Swift jostles itself into the top 10 as TIOBE reshuffles again
Here at JAXenter, we like to keep a finger on the pulse of the tech world. What better way than regularly checking in on the TIOBE Index? The TIOBE Programming Community index charts the popularity of various programming languages, showing what’s still popular among developers.
Here’s the top twenty list for October 2018.
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Well, as a rule of thumb, the top 9 programming languages on TIOBE tend to stay quite stable. The Index is a lagging indicator, after all. However, spot #10 is something of a tricksy position for any programming language that manages it. Winning is easy; keeping that position is considerably harder.
In the past, languages like Ruby and Perl were prime candidates for the spot. Yet, as we’ve discovered, it’s a short life for scripting languages.
Recently, there are three challengers for the spot: Swift, Go, and R. Each of these three has battled its way up, only to fall behind. The jostling for position is pretty understandable. These three languages represent three very different approaches to developing.
Swift is a great programming language for developing mobile apps for the IOS. But its reach is intrinsically limited, since it’s only usable on Apple products. Developers looking for a wider audience tend to utilized “write once, deploy everywhere” frameworks.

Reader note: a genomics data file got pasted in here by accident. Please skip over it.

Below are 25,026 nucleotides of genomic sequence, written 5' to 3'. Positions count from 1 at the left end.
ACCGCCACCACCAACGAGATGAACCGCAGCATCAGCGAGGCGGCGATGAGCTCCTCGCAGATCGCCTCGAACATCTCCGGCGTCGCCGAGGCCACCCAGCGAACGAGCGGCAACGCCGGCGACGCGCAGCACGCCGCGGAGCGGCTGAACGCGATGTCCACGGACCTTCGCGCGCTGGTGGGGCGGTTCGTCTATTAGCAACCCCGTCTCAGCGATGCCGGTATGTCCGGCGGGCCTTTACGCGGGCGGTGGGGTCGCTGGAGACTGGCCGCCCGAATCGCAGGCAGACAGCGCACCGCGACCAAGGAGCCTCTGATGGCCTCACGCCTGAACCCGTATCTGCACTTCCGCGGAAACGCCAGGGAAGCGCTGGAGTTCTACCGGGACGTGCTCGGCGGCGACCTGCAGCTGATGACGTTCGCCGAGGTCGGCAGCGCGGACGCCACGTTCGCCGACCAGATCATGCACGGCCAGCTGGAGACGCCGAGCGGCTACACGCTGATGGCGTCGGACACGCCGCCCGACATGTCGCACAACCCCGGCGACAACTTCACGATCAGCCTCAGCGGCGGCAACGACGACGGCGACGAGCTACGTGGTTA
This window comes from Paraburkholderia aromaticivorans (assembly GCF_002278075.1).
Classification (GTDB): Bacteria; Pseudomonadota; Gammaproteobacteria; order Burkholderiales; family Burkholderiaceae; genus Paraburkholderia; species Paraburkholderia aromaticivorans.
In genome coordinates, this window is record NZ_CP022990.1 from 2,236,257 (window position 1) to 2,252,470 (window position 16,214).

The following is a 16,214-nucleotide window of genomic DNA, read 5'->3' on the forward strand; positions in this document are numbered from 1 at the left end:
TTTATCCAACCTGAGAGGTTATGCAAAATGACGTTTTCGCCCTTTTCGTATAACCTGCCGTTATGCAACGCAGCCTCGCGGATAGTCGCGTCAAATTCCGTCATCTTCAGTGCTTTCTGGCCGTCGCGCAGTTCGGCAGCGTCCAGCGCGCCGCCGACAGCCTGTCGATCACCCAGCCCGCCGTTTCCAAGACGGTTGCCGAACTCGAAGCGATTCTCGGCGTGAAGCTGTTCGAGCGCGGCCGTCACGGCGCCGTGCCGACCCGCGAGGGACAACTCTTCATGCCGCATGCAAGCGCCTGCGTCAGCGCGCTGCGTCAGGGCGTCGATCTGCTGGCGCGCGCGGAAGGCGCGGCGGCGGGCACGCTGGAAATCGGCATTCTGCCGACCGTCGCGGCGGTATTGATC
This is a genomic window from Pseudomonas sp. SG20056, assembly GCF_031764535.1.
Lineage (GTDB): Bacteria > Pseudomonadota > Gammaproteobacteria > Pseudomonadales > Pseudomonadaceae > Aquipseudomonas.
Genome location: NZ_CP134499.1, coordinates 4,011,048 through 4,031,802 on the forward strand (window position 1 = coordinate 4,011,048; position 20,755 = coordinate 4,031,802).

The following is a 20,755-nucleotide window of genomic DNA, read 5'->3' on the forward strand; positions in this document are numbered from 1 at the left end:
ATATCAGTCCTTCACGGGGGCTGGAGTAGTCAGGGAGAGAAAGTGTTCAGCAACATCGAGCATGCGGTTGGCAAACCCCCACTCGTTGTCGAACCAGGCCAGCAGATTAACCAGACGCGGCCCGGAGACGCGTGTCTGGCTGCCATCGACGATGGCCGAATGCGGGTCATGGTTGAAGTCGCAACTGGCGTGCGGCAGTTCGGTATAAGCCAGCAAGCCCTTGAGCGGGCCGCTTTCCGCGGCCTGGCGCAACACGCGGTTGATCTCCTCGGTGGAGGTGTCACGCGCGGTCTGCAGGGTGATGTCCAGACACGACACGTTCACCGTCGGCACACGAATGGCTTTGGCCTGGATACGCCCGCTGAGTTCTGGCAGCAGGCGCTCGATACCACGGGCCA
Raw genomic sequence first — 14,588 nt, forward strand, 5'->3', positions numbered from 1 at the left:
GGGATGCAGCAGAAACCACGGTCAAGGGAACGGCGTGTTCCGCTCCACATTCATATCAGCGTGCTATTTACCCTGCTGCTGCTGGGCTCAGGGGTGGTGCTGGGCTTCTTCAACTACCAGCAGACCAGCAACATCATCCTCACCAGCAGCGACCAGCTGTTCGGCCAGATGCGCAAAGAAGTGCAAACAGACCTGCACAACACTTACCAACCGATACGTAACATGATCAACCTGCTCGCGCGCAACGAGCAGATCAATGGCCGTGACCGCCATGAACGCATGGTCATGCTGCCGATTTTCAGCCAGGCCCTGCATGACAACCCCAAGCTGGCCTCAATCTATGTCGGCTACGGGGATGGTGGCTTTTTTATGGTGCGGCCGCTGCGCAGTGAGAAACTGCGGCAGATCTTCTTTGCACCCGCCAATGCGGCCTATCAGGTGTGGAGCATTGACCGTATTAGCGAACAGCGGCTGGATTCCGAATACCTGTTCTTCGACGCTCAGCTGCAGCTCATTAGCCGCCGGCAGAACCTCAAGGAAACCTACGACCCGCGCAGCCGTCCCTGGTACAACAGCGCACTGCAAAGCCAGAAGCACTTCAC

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On the other hand, R is an established language for academia as well as data science. If the Ivory Tower has bothered to learn it, it’s going to be a long time before university professors stop using it. Yet, Python is a serious competitor and popular programming language for all kinds of data science uses.
And finally, although Go is still great, there’s not a lot to differentiate it from other programming languages. How will this fight for #10 go? Only time will tell.
Other happenings on the list are a little less monumental. SQL continues to maintain its position at #9. SQL rejoined the index in February of this year, as it finally made it to Turing complete. Although it may look like the language has grown a considerable amount, this is just a statistical outlier and not to be counted.